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Take Investor Optimism... with a Grain of Salt

by Editorial Staff
Updated: February 24, 2020

Did investors' extreme optimism actually accelerate the Dow's 1,000+ point collapse Monday?

Unless you're familiar with Elliott, it may seem counterintuitive. Nonetheless, the answer is "Yes, absolutely." We have seen it again and again, throughout history.

In fact, our Friday, Feb. 21, U.S. Short Term Update warned subscribers (again) that extreme optimism leads to a declining stock market.

A Bloomberg story today notes that daily average revenue trades (Darts) at discount brokerages such as TD Ameritrade and E*Trade, "have almost doubled to an all-time high since last September." Small investors are piling into high-flying stocks such as Apple, Tesla and Virgin Galactic Holdings.

According to Jason Goepfert, president of Sundial Capital and purveyor of SentimenTrader.com, "retail traders have become manic." The vice president of trading and derivatives at Charles Schwab zeroed in on the dynamic. "The fact that we have been in a bull market for a long time, people are just optimistic."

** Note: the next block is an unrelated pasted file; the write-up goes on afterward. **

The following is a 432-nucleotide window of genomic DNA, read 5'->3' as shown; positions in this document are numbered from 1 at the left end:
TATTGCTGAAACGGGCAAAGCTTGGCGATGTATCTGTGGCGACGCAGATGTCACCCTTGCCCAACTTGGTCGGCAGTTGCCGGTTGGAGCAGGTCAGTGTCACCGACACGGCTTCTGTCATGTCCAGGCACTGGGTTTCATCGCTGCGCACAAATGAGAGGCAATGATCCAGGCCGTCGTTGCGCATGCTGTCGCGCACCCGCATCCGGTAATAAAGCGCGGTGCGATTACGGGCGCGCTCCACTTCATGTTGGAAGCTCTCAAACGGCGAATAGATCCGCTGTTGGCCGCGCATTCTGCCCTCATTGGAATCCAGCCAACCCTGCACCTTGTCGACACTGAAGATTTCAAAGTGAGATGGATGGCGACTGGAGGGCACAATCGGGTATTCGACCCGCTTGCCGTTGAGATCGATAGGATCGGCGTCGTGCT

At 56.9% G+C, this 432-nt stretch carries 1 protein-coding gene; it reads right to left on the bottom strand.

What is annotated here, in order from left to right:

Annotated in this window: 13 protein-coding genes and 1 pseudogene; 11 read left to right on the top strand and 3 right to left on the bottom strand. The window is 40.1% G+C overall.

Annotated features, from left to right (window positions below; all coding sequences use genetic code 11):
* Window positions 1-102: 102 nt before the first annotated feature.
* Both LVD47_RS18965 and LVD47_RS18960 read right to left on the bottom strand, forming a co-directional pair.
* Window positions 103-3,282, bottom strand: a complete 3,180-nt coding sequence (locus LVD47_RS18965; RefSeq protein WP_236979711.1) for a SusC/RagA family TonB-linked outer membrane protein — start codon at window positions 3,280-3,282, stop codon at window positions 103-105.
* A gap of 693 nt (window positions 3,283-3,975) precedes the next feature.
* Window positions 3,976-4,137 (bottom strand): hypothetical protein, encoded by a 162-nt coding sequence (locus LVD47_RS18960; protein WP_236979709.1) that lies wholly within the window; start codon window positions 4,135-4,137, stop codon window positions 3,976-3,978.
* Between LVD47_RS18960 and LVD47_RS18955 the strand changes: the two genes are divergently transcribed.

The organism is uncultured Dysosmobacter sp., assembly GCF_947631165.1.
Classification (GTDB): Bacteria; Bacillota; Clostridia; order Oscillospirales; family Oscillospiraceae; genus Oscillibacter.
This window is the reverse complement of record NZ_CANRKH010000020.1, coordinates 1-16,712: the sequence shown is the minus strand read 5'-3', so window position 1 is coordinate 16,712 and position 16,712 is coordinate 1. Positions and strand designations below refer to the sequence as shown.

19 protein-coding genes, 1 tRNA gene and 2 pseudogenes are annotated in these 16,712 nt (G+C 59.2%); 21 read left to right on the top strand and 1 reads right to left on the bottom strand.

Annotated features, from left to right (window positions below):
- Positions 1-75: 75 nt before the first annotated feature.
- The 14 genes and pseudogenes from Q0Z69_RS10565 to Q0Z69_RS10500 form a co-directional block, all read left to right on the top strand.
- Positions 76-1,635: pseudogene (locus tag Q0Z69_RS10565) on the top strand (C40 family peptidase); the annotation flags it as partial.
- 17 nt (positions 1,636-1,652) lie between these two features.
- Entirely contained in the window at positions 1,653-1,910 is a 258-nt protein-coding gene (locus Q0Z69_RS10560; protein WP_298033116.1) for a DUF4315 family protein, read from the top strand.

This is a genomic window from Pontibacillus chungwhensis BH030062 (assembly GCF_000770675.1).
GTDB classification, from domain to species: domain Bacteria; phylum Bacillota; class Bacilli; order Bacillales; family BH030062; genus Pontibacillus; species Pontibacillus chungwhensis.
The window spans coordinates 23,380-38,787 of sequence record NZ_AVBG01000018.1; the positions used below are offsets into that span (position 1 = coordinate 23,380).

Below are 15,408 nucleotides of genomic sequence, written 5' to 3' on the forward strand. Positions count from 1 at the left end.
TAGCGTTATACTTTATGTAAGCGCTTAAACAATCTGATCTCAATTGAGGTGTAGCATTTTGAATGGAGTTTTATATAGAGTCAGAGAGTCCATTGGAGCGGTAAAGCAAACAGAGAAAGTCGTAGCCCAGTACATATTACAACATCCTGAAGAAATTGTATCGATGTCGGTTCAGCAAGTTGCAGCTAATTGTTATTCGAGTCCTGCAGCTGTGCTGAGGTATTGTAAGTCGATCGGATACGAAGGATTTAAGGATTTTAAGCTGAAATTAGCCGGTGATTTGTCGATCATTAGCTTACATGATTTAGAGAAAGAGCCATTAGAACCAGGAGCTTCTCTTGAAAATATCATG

That's exactly right. It's not about free trading commissions or Fed policy or coronavirus fears or any other rationalization of why the market rises or falls; people are simply optimistic.

When optimism reaches its zenith, prices will start declining. The time might be at hand."

The next trading day, February 24, stocks took the biggest one-day nosedive in two years.

That's now behind us. The question now is, where will stocks go next?

Editor Steve Hochberg has just published a new Update. (The Update publishes every Monday, Wednesday and Friday.)

In the new issue, Steve explains the implications of Monday's drop and tells subscribers exactly where prices should head next. You also get his near-term outlook for bonds, gold, U.S. dollar and more.

Risk-free, join U.S. Short Term Update readers right now -- and prepare for this week's wild ride.